Watch: ‘A henna tattoo on holiday left my hands scarred for two years’
A woman has revealed how a severe allergic reaction to a henna tattoo caused her hand to blister and remain scarred for almost two years.
Laura Velaye, 25, from Nottingham, was on holiday in Greece in 2021 and decided to treat herself to a henna tattoo – a temporary inking – from a local art stand that she spotted while out on a walk.
But shortly after getting her hand tattooed, Velaye noticed she was having a reaction to the dye, which was causing her skin to look and feel irritated.
In the following days, the reaction grew progressively worse, with huge blisters forming on the henna patterns.
Velaye was eventually forced to seek medical attention from doctors, who pierced the blisters and dressed her hand with bandages, which she wore for two weeks while waiting for the wounds to heal.
However, two years after receiving the tattoo, Velaye's hands are still scarred from the reaction.
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Recalling her decision to get a henna tattoo while on holiday, Velaya says: "We just walked past and I decided that I wanted to get a Henna done.
"But about half an hour later, it started itching me."
Having driven back to her hotel and washed her hands to try and "scrub it out", Velaya started to worry she may have a reaction because she says her skin is quite sensitive.
"But I'd never had one in the past to henna in England, so I didn't really think too much of it," she ads.
At first she says her hands just started to feel itchy, but gradually it got worse and more consistent until she was unable to sleep because of the itching.
"The next day, I woke up and there were little balls of puss and blisters," she continues. "From then, it just started getting worse and worse.
"The burn was really bothering me and I was struggling to bend my fingers because the blisters were so big.
"As soon as I bent them, they popped and then they just came back.
"It was really upsetting," she adds.
Despite seeking medical treatment and being referred to a burns unit, Velaya says her fingers remained scarred for the next two years.
Now that her fingers have finally healed she wants to share her story to help make people aware of the risks of allergic reactions to henna.
"It has definitely made me more cautious on my future actions," she says. "At the time I was really upset and didn’t know how it was ever going to end."
‘Black henna’ temporary tattoos: the facts
While many people may opt to get temporary tattoos while on holiday or at a festival, there are some risks associated with so-called ‘black henna’ temporary tattoos (BHTTs) .
According to the British Skin Foundation real henna is orange/brown in colour, but the majority of BHTTs are not based on henna, but a substance called paraphenylenediamine (PPD) which is found in hair dyes.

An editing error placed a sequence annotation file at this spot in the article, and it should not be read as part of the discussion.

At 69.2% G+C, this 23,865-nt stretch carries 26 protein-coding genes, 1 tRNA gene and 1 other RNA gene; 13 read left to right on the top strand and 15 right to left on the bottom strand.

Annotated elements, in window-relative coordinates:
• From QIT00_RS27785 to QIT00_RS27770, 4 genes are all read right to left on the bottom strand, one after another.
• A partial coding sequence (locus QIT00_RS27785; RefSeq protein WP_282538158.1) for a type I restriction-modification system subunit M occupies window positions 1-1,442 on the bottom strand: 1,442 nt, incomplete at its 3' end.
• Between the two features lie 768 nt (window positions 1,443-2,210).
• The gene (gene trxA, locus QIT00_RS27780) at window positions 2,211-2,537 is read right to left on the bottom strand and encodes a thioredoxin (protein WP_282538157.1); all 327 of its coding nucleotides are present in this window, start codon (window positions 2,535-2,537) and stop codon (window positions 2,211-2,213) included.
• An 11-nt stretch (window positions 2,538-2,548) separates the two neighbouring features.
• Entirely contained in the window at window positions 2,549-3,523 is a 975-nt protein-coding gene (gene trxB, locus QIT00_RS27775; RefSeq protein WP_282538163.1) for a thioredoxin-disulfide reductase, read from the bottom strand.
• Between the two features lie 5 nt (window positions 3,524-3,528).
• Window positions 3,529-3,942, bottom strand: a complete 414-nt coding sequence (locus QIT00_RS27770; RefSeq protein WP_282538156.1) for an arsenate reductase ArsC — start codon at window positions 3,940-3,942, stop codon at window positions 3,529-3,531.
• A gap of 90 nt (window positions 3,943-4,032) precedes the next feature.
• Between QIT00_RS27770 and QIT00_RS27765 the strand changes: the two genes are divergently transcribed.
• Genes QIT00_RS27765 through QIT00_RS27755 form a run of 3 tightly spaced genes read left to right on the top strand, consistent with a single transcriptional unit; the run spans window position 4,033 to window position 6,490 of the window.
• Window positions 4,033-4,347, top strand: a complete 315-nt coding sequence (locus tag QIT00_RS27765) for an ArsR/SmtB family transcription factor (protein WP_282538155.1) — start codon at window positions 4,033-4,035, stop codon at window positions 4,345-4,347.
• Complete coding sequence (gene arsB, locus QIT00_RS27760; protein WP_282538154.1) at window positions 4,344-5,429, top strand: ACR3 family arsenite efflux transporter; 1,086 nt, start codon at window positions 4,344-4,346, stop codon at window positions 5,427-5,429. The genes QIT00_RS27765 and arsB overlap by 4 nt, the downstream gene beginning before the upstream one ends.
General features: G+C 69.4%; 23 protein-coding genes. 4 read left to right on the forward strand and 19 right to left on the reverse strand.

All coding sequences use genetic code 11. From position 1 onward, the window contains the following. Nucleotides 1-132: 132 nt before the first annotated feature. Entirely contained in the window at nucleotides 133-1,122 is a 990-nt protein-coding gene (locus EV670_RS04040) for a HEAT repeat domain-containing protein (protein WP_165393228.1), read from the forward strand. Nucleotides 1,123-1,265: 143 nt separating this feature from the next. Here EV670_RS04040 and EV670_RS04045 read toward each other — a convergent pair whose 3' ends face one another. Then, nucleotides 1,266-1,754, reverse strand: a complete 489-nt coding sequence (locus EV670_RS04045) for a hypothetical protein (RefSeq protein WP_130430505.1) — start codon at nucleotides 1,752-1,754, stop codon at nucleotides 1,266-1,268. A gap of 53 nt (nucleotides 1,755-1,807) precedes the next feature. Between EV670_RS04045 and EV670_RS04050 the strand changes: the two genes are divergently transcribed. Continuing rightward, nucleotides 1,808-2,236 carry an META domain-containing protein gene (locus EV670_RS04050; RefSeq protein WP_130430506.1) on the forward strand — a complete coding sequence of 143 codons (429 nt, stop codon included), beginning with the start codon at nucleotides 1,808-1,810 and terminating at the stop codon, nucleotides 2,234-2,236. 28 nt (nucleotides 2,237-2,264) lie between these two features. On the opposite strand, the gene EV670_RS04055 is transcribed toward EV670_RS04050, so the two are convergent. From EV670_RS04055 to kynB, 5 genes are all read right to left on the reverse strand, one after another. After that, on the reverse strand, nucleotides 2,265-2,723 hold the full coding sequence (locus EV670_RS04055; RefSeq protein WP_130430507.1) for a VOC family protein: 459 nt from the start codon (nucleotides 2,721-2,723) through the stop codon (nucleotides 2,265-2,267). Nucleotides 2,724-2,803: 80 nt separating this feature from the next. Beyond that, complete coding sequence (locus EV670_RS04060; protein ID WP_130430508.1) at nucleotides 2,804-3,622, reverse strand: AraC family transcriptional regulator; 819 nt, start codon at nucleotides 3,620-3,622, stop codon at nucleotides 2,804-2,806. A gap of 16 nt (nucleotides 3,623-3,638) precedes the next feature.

While PPD is allowed for use in hair dye, its use for skin contact products such as temporary tattoos is illegal in the European Union.
The British Skin Foundation explains that when PPD is used on the skin in this way it can cause blistering, painful skin burns and may even lead to scarring.
It can also leave the person with a lifelong sensitivity to PPD, which increases the risk of a severe allergic reaction when using hair dye in the future.
Recent research found that four out of 10 dermatologists polled had seen patients with skin reactions to BHTTs.
What to do if you experience a reaction to ‘black henna' tattoo
The British Skin Foundation advises seeking medical advice from a doctor or dermatologist immediately.
Dial 999 for an ambulance if you think you or someone you’re with is having a severe allergic reaction.
If you think you're experiencing a reaction to hair dye but it's not an emergency the NHS suggests:
Washing your hair and scalp thoroughly with mild shampoo to remove any excess dye
Try gently applying an emollient (moisturising treatment) such as aqueous cream or petroleum jelly to the affected skin
If you develop a reaction to hair dye, even just a mild one, the NHS advises should stop using products containing PPD altogether, as there's a risk you could develop a more severe reaction in the future.
Try switching to a safer alternative, such as a non-permanent, PPD-free hair dye – but be aware that it's still possible to develop a reaction to this.
More information about skin conditions:
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Mandy Moore on battling eczema: ‘I had to find some semblance of relief’ (Motherly, 4-min read)
Google says ‘Lens’ can now search for skin conditions based on images. Here’s how (The Independent, 2-min read)
Additional reporting Caters.